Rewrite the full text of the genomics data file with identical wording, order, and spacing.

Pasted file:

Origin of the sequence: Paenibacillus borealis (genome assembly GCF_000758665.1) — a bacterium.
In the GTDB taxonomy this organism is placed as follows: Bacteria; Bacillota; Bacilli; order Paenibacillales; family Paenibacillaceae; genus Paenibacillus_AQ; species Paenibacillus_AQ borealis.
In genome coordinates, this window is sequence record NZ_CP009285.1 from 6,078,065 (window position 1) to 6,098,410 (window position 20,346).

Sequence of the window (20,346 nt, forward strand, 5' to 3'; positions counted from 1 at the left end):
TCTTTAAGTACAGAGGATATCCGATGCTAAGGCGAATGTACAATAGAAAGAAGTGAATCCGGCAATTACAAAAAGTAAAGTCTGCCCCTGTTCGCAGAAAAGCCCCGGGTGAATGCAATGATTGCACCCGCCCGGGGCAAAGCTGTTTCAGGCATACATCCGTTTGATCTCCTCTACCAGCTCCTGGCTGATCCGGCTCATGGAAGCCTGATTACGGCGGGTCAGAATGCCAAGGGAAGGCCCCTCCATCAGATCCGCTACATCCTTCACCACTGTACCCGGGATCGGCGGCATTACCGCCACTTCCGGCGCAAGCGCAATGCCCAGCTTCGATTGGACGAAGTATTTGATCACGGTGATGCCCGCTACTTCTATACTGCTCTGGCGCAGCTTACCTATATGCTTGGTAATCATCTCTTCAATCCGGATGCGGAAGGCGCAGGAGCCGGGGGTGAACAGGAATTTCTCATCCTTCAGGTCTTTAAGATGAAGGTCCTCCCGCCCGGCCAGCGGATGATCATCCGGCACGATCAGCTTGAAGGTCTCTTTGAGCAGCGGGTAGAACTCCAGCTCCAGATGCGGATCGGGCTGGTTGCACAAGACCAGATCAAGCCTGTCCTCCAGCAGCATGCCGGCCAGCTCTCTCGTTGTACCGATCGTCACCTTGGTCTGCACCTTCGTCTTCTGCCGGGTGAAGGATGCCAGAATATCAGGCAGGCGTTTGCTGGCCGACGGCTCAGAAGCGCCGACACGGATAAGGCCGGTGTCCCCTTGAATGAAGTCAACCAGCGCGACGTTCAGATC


Origin of the sequence: Paenibacillus borealis (genome assembly GCF_000758665.1) — a bacterium.
In the GTDB taxonomy this organism is placed as follows: Bacteria; Bacillota; Bacilli; order Paenibacillales; family Paenibacillaceae; genus Paenibacillus_AQ; species Paenibacillus_AQ borealis.
In genome coordinates, this window is sequence record NZ_CP009285.1 from 6,078,065 (window position 1) to 6,098,410 (window position 20,346).

Sequence of the window (20,346 nt, forward strand, 5' to 3'; positions counted from 1 at the left end):
TCTTTAAGTACAGAGGATATCCGATGCTAAGGCGAATGTACAATAGAAAGAAGTGAATCCGGCAATTACAAAAAGTAAAGTCTGCCCCTGTTCGCAGAAAAGCCCCGGGTGAATGCAATGATTGCACCCGCCCGGGGCAAAGCTGTTTCAGGCATACATCCGTTTGATCTCCTCTACCAGCTCCTGGCTGATCCGGCTCATGGAAGCCTGATTACGGCGGGTCAGAATGCCAAGGGAAGGCCCCTCCATCAGATCCGCTACATCCTTCACCACTGTACCCGGGATCGGCGGCATTACCGCCACTTCCGGCGCAAGCGCAATGCCCAGCTTCGATTGGACGAAGTATTTGATCACGGTGATGCCCGCTACTTCTATACTGCTCTGGCGCAGCTTACCTATATGCTTGGTAATCATCTCTTCAATCCGGATGCGGAAGGCGCAGGAGCCGGGGGTGAACAGGAATTTCTCATCCTTCAGGTCTTTAAGATGAAGGTCCTCCCGCCCGGCCAGCGGATGATCATCCGGCACGATCAGCTTGAAGGTCTCTTTGAGCAGCGGGTAGAACTCCAGCTCCAGATGCGGATCGGGCTGGTTGCACAAGACCAGATCAAGCCTGTCCTCCAGCAGCATGCCGGCCAGCTCTCTCGTTGTACCGATCGTCACCTTGGTCTGCACCTTCGTCTTCTGCCGGGTGAAGGATGCCAGAATATCAGGCAGGCGTTTGCTGGCCGACGGCTCAGAAGCGCCGACACGGATAAGGCCGGTGTCCCCTTGAATGAAGTCAACCAGCGCGACGTTCAGATC